Author: Matthew D. Asbell | Co-Author: John Heinbockel | Practices: , | Tags: , , , , ,


In Tommie Copper IP Inc v Gcool-Tech Usa LLC (Opposition No 91223768 (9 May 2018) [not precedential]), the Trademark Trial and Appeal Board (TTAB) has dismissed an opposition where the applicant did not have use in commerce at the time of filing the application and used a mocked-up specimen.


Opponent Tommie Copper sought to prevent registration of the mark below in relation to clothing made up of fabric containing copper on the grounds that the mark was likely to cause confusion with Tommie Copper’s registered marks, and that applicant Gcool-Tech USA had committed fraud on the Trademark Office by claiming to have valid use in commerce at the time it filed its application when it did not have such use.

The applicant filed to register the mark COPPER 88 (and design) (Application No 86/577,505) on 26 March 2015 in connection with apparel on the basis of use in commerce with a claim of first use dating back to 16 September 2013. After an office action, the applicant entered a disclaimer of the wording ‘copper 88’ as descriptive and clarified the identification of goods to specify that the apparel was “made of fabric containing copper”.

Opponent Tommie Copper opposed the application on 11 September 2015 on the basis of an alleged likelihood of confusion with four of its registered marks, including TOMMIE COPPER (Registration No 4,236,726) and the design below (Registration No 4,590,309), all in connection with copper-infused clothing.

After discovery commenced, the applicant sought leave to amend the application to a basis of ‘intent to use’ after the applicant’s counsel at the time, Matthew Swyers of The Trademark Company, apparently became aware that the applicant was “mistaken” with respect to the meaning of ‘use’ in commerce. Although the TTAB eventually allowed the amendment, it did not dismiss the fraud claims because fraud cannot be cured by an amendment after an inter partes proceeding has commenced. The opponent subsequently moved to amend the pleadings to include claims of fraud.


In addressing the opponent’s Section 2(d) claims, the TTAB focused on its design mark, as the wording ‘copper’ was descriptive and the design portion was dominant. Although the TTAB found that the respective goods of each party were identical in part, it was not convinced that the design elements were confusingly similar, and therefore denied the opposition on the Section 2(d) claim.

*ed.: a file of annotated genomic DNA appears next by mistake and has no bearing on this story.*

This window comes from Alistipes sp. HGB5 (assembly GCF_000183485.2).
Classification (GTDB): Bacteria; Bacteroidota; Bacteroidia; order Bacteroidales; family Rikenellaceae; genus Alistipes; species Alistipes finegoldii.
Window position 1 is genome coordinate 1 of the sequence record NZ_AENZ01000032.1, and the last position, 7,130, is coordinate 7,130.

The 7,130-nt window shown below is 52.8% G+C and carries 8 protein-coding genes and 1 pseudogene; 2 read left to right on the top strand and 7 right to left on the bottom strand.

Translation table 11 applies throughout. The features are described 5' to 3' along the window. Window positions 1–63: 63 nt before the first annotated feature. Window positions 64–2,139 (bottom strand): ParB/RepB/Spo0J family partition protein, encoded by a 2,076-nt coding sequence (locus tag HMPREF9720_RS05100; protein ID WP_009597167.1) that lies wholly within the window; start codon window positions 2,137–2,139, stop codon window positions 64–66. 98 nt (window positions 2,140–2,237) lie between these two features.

Turning to the fraud claims, the TTAB restated the Federal Circuit’s holding in In re Bose Corp (580 F3d 1240, 91 USPQ2d 1938, 1941 (Fed Cir 2009)), that fraud “occurs when an applicant knowingly makes false, material representations of fact in connection with its application with the intent to deceive the USPTO”. The TTAB emphasised that proving fraud entails a heavy burden of proof, and that fraud must be proven “to the hilt”.

During discovery, the applicant’s witness, Aaron Fisher, testified that the applicant had not sold any goods in the United States under the mark at the time the application was filed, although some samples may have been given away. Fisher further testified that several goods identified in the application, such as sweatshirts, had never got past the prototype stage and were never manufactured. Fisher also testified that the specimens were mock-ups created in connection with the samples and that the dates of use provided in the application referred to a different brand, CU COMPRESSION.

Although the TTAB found that the applicant had made false, material representations of fact, it held that these misrepresentations were not made with the requisite intent to deceive. Fisher repeatedly testified that his father, a principal of the company, worked with counsel to file the application, and was confused by the legal standards. The TTAB therefore found that the misrepresentations were the result of honest misunderstandings. Accordingly, the TTAB found that the applicant did not commit fraud, and denied the opposition on the fraud claims.


The application should be allowed in due course and proceed to registration after evidence of use in US commerce is timely submitted or the basis is further amended. The owner notably owns registrations in Canada, inter alia, for the same mark in black and white (Registration No TMA 992,470) and the word mark COPPER 88 (Registration No TMA 943,950), but these would not support a foreign registration basis for this US application.

Although not precedential, Tommie Copper IP demonstrates the difficulty of establishing fraud before the USPTO, even where there is direct evidence that an applicant made false and material representations. Because the applicant testified that it misunderstood the requirements of use in commerce, despite being represented by an attorney during prosecution of the application, the TTAB could not find that the applicant had “wilful intent to deceive” the Trademark Office required under Bose. As the USPTO struggles with phony specimens of use and overly broad identifications of goods and services, claims of fraud continue to have only a limited ability to assist in cleaning up the register.

The article was originally published on June 5th, 2018 in the World Trademark Review (WTR).

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